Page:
The proportion of Windows users running Windows 10 varies, according to the source for such data. But as a rising tide floats all boats, so recently do several metrics show the Windows 10 share of desktops going up, up, up. The current numbers from NetMarketShare.com put Windows 10 solidly in the number 2 slot at 17.43% behind Windows 7 at 48.57%. XP remains in third place at 10.09%, though adding both Windows 8 versions (8 and 8.1) edges ahead at 11.38% (at 8.77% for 8.1 and 2.62% for 8). That puts the range for Win10 desktopshare 17-23% in May 2016.
The US Government is another major source for this kind of information, through its analytics.usa.gov website. It reports only on visitors to its own websites for a more USA-centric view of the online world. Its numbers put Windows 10 at 23.5% of visitors running Windows versions, or at 19.6% of visitors not running either iOS or Android (a different way to get to a desktop focus). This means that Windows 10 is running on 12.1% of all devices accessing those websites, FWIW. The government numbers come in at the top of the Win10 desktopshare 17-23% range.
I’m surprised to see XP still so strongly represented in the NetMarketShare numbers at 10.09% when analytics.usa.gov reports only 1.4% of its visitors running the same OS. Possibly, this reflects a larger base of hangers-on outside the USA that shows up in NetMarketShare’s more global population. That’s ironic, because various agencies and arms of the US Government have some of the largest continuing support contracts for XP still running to this day, to the tune of millions of dollars per year.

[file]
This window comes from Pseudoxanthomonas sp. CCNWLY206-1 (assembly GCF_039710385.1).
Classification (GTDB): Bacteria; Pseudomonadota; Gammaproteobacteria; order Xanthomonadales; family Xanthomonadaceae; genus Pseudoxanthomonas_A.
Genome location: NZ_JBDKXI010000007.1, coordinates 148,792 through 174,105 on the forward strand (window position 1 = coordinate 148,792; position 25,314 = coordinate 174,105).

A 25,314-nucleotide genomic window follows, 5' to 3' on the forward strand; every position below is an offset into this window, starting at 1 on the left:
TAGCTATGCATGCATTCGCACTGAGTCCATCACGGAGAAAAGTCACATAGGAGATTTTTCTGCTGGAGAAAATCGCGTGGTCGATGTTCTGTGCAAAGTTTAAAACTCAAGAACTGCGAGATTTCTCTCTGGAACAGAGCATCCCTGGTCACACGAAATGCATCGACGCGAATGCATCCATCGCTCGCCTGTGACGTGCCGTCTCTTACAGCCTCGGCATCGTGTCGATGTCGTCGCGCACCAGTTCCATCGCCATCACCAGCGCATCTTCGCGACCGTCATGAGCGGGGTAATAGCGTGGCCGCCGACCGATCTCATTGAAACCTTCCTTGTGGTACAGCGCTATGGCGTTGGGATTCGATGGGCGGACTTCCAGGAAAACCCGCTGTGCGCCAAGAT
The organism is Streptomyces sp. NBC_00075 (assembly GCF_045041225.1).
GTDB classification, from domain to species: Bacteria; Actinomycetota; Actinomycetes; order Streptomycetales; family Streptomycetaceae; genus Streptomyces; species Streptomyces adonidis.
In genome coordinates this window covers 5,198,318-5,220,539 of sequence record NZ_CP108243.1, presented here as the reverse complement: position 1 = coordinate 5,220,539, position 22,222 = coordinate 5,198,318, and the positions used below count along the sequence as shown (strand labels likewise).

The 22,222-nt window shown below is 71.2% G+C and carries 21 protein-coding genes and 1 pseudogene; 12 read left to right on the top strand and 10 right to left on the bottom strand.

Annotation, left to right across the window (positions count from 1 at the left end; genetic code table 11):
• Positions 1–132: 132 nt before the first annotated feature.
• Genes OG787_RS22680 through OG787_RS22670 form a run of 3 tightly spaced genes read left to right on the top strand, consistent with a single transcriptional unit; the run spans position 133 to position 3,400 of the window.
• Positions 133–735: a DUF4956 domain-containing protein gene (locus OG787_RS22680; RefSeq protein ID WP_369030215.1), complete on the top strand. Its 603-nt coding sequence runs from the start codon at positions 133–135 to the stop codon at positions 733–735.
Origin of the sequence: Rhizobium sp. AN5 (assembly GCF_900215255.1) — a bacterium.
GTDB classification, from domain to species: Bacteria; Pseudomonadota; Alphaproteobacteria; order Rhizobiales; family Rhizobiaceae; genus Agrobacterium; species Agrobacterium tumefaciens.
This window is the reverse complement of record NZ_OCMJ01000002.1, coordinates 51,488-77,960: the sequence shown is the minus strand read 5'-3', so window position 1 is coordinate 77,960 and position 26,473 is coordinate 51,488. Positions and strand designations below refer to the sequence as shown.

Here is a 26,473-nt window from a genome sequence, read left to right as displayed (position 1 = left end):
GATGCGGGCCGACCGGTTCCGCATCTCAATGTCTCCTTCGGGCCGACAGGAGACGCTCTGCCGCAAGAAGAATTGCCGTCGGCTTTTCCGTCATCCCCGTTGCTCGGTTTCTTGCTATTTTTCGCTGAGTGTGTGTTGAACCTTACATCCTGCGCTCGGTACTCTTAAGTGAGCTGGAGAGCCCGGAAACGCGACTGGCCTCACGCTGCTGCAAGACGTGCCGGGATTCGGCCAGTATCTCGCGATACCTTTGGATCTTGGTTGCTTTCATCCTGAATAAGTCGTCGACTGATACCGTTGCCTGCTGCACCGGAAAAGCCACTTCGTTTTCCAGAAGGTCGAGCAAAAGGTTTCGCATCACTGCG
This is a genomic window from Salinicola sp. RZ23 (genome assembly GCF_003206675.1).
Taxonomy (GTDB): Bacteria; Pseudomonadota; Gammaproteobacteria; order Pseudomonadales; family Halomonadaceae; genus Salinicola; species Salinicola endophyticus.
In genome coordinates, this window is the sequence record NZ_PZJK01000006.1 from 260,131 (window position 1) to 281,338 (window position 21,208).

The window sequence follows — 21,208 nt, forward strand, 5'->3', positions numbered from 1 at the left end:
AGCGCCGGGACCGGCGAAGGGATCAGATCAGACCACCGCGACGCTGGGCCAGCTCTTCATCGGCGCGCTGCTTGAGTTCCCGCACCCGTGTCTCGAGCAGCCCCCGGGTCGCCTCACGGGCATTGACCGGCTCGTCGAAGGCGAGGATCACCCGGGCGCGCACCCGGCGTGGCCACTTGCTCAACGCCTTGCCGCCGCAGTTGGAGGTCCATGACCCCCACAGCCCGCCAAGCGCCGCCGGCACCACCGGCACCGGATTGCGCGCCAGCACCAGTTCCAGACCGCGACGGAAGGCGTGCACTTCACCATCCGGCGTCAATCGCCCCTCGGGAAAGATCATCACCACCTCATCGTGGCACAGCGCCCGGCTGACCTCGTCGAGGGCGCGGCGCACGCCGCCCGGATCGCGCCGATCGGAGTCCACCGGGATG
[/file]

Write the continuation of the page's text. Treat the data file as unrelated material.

The last figures for active devices running Windows 10 came from Microsoft on May 5 at 300 million. Given current run rates between 23 and 30 million new devices per month, that means the current total is probably in the neighborhood of 320-300 million as of the beginning of June. Take a look at how this graphs out in terms of getting to the 1 billion mark, extrapolating with growth rates in those two increments:
Looks like 2018 is a more likely year for Microsoft to hit the “one billion served” mark for Win10!
The way I read these chart lines, I see the 1 billion mark occurring sometime between April and December in 2018 if those monthly growth rates continue unabated. But who knows if the numbers will keep going so strong once the free upgrade deadline comes and goes at the end of July? If I were forced to bet on the trend, I’d be inclined to bet against that proposition. Microsoft’s goal is probably not a dream deferred at this point, but it could easily become a dream delayed.